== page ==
Gas and electricity supplies to a 10-storey central Wellington building are being turned off so it can be demolished safely.
Damage to the high rise at 61 Molesworth Street has left it at risk of collapse in a strong aftershock, and forced the evacuation of surrounding buildings and homes.
Specialist company Ceres, which demolished many quake-damaged high-rise blocks buildings in Christchurch, will be carrying out the work, which Wellington City Council expected to take about two weeks.
An 85 tonne ultra-high-reach excavator has arrived in the capital from Christchurch and will be moved on to the site in the next couple of days.
It will be used to to deconstruct the building, starting from the top.
Council building control manager Mike Scott said the start of work largely depends on how long it would take to turn off electricity, gas and other services to the building.
"There's a lot of electrical gear in the building that actually isn't part of the building, but more of a substation for the network authorities."
It was complex to turn off services quickly and safely because no-one could enter the building and everything had to be done remotely.
The council was meeting network representatives this morning to carry out "detailed planning".
The cordon area around 61 Molesworth Street was reduced over the weekend, which means the Cathedral of St Paul and Loaves and Fishes Hall are accessible.
Mr Scott said Molesworth Street should be at least partially open and people allowed back to some of the nearby buildings within the next 10 days.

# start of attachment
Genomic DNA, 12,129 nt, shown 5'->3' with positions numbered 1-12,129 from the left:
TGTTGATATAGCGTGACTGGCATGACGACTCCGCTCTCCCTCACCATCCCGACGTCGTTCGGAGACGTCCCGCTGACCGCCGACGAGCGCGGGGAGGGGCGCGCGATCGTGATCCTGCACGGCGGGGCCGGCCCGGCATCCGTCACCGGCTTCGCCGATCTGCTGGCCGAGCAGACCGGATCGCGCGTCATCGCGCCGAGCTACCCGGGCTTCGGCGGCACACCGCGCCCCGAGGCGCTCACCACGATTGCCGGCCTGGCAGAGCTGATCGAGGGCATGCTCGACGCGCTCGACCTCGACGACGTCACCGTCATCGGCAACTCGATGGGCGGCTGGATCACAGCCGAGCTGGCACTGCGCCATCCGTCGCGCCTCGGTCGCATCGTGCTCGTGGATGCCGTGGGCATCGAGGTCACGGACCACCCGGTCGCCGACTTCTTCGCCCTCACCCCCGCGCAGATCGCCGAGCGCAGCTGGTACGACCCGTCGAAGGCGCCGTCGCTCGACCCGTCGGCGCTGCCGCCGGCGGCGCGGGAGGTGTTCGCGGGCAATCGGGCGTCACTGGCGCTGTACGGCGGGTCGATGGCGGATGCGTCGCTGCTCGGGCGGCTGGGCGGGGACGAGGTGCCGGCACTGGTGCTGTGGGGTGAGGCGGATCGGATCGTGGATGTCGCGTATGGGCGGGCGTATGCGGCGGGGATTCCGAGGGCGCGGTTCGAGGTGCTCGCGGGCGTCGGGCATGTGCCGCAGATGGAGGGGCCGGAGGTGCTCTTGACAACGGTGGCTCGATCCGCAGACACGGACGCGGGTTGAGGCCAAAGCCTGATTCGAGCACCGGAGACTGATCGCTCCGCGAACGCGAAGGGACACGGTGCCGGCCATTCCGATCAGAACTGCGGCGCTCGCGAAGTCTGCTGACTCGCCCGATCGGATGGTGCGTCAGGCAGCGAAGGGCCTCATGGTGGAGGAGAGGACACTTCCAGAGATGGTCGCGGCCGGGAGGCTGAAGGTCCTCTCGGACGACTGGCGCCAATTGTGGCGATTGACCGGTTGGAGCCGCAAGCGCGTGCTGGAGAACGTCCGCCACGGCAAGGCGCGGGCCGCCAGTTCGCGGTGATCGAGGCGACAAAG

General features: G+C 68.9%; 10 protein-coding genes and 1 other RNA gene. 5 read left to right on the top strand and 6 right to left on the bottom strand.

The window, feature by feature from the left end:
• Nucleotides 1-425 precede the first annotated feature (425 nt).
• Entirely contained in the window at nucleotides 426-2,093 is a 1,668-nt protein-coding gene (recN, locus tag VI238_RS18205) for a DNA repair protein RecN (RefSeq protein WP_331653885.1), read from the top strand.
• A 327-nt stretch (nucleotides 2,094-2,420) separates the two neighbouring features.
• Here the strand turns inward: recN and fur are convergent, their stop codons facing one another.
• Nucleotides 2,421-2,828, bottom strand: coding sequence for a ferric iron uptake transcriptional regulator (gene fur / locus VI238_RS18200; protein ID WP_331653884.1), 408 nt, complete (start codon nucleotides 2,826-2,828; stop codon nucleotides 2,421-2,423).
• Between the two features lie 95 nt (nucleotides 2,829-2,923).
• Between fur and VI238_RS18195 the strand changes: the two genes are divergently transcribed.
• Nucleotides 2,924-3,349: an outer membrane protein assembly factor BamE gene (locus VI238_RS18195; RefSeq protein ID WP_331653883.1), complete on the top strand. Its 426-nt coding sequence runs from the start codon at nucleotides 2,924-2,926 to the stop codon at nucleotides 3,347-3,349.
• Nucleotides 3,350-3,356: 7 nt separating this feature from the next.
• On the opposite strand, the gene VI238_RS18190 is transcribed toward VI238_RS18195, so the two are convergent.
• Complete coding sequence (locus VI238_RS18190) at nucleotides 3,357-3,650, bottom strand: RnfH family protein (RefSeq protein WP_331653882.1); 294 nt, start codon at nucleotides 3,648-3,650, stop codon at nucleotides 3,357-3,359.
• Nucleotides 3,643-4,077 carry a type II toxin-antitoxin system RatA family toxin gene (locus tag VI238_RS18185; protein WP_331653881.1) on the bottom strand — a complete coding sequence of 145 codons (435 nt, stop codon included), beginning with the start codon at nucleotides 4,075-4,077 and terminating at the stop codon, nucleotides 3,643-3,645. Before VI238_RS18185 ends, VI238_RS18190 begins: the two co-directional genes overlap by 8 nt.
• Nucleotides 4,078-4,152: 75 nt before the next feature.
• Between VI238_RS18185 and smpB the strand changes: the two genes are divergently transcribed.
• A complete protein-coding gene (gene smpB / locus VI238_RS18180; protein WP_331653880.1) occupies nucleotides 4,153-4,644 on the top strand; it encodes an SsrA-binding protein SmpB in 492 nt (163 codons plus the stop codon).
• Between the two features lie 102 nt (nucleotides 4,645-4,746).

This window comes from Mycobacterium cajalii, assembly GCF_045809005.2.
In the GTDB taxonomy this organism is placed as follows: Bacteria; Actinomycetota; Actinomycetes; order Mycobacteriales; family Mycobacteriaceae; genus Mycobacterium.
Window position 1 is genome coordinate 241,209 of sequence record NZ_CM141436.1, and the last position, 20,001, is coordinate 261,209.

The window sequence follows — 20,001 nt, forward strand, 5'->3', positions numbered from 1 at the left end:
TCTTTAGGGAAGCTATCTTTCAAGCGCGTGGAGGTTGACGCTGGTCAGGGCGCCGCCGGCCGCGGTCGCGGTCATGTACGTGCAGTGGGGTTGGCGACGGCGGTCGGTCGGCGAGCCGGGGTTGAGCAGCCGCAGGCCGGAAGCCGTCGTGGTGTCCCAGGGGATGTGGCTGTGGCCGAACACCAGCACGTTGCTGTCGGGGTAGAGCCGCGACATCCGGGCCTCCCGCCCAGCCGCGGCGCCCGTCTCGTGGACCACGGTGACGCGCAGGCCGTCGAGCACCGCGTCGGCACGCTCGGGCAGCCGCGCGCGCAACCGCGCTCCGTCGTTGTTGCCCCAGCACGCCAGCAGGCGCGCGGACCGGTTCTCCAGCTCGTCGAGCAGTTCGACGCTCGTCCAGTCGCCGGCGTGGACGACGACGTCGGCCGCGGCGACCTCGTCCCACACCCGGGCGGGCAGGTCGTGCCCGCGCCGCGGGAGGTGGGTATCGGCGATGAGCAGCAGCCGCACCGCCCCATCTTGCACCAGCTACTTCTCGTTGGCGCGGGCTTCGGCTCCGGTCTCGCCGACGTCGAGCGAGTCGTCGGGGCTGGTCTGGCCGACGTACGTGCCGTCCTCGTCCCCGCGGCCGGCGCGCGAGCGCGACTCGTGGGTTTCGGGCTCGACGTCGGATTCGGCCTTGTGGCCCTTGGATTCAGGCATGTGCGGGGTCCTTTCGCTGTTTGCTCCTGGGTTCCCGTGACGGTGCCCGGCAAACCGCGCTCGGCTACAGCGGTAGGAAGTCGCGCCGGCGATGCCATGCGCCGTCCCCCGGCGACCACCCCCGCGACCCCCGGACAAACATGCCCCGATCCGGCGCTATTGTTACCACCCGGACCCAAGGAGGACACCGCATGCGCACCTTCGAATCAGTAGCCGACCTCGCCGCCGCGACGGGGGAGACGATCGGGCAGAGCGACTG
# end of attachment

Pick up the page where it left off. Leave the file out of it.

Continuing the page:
Cruise ship docks at Wellington port
This morning, the first cruise liner docked at Wellington since last week's 7.8 quake.
Australian passengers on the P&O ship Pacific Aria said they were not worried about the earthquakes.
"I feel quite safe," said Barney Marsh from the Gold Coast.
"You guys live with this all the time, and we trust the Kiwis."
Damage to the port is more extensive than during the 2013 Seddon earthquakes, the port company said.
Parts of the facility are operating including the ferries and a rail link, commercial vessels are unloading cargo and navy ships had been at the port.
But the container shipping operation, which been shut since the quake, remains suspended.
Managers do not know when it will be able to reopen, and import and export business is being diverted to other ports.
Many buildings remain off limits, with staff working in back-up locations across the port and outside the CBD.
Elsewhere in the capital, NZ Post House, opposite the railway station, is structurally sound but most staff still have to work from home while the interior is cleaned up.
Work is proceeding on a full re-opening of Lower Hutt's Queensgate shopping centre, the biggest mall in the southern North Island. So far only a handful of shops are back in business.
About 150 people evacuated in Wellington from apartment buildings around the quake-damaged Reading car parking building will have to wait at least a month before they can go home.
Forty others evacuated from a building in nearby Tennyson Street are also unable to return home until repair work is completed.
Mr Lavery said most evacuees had already made arrangements to stay with friends or family.